I keep a writing notebook, thanks in part to a lifetime of journaling but mostly as a new habit I started after reading Natalie Goldberg’s fantastic book, Writing Down the Bones: Freeing the Writer Within. (If you haven’t read it, please stop now and order it from your local bookstore or download it to your Kindle. It’s a little new-agey but one of the very best books on writing and creativity I’ve ever read.)
Goldberg recommends writers commit to daily writing practice – a timed session of free writing every day. So I bought a few composition notebooks from Office Depot and found a good writing pen (the Pilot Precise V5, which writes like butter and doesn’t have the shorter ink supply I find in Sharpies), and now most days between 5:30 and 6:30 in the morning I sit at my desk and write for 30 minutes about whatever is in my head. This is not profound writing, nor is it particularly good. In fact, a lot of it is whiny, self-indulgent and laughable. No one will see it, I think, other than me.
These writing notebooks came to mind recently as I listened to David Finkel speak at the Power of Narrative Conference at Boston University. Finkel, a Pulitzer Prize winning reporter and National Enterprise Editor of The Washington Post, wrote The Good Soldiers, a book about one of the first Army infantry units to be deployed to Iraq in 2007 as part of George W. Bush’s surge strategy. Finkel embedded with the soldiers in Baghdad for several months during their tour, and his award-winning book is an honest, painful and accurate portrayal of modern war.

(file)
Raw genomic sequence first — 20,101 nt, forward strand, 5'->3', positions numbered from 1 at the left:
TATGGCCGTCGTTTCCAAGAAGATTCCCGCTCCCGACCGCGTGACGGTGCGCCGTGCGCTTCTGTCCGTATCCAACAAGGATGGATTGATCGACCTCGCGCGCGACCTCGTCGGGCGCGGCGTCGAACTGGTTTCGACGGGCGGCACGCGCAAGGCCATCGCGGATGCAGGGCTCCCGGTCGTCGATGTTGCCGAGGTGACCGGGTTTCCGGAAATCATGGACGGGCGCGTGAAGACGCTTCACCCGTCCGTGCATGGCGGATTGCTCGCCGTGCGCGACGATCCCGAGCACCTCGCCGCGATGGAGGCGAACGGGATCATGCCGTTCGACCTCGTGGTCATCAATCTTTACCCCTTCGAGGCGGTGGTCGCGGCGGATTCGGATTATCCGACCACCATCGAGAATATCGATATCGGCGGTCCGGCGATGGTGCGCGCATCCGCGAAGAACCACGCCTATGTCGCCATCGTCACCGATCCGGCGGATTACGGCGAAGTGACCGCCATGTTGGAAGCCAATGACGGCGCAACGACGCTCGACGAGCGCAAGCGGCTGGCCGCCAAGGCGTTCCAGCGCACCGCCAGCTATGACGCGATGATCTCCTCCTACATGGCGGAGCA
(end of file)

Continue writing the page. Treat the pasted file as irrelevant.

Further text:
During his tour, Finkel recorded everything in reporter’s notebooks, transcribing interviews, recording dialogue, and writing descriptions of rooms, places, clothing, colors, smells – any detail he could remember that might be useful to the story later. He filled dozens of them, but when he returned home and began to write his book, he knew how to handle the volume of information he’d collected.
“I’m a methodical reporter, so I indexed every notebook before I even started writing,” he said.
In the index, Finkel carefully listed every scene, character and detail so that he could find and refer to the information more easily as he wrote the book. The indexes helped him to link the narrative and expand a story that covered 15 months; without them, Finkel said, he wouldn’t have been able to write the book the way he wanted.
I don’t dare to compare my writing notebooks to Finkel’s reporting volumes, but the idea of indexing these journals was an a-ha moment. So I started with my first month’s writing, and grabbing a pencil and a blank sheet of paper, read and recorded topics, characters and ideas. I found that in September, for example, I’d spent a lot of time describing what was outside my window, so I wrote the heading “OTW” and listed page numbers. I did the same thing in October, so it too has an OTW listing. Reading through the notebooks I rediscovered character sketches, remembered ideas from a seminar I’d attended, recalled the name of a photographer whose work reminded me of my novel, and found a lot of prompts that I either finished or didn’t. I even wrote about dreams I’d had that I hope no one reads, for several reasons. (Ha!)
The process of indexing this free writing serves two purposes: It helps to corral information and herd stray thoughts; and it offers easier access to ideas that on days when the writing’s going slowly, or the next project isn’t forthcoming, might hopefully inspire the muse. Indexing is worth doing for those reasons alone, which is something I’m sure Natalie Goldberg would appreciate.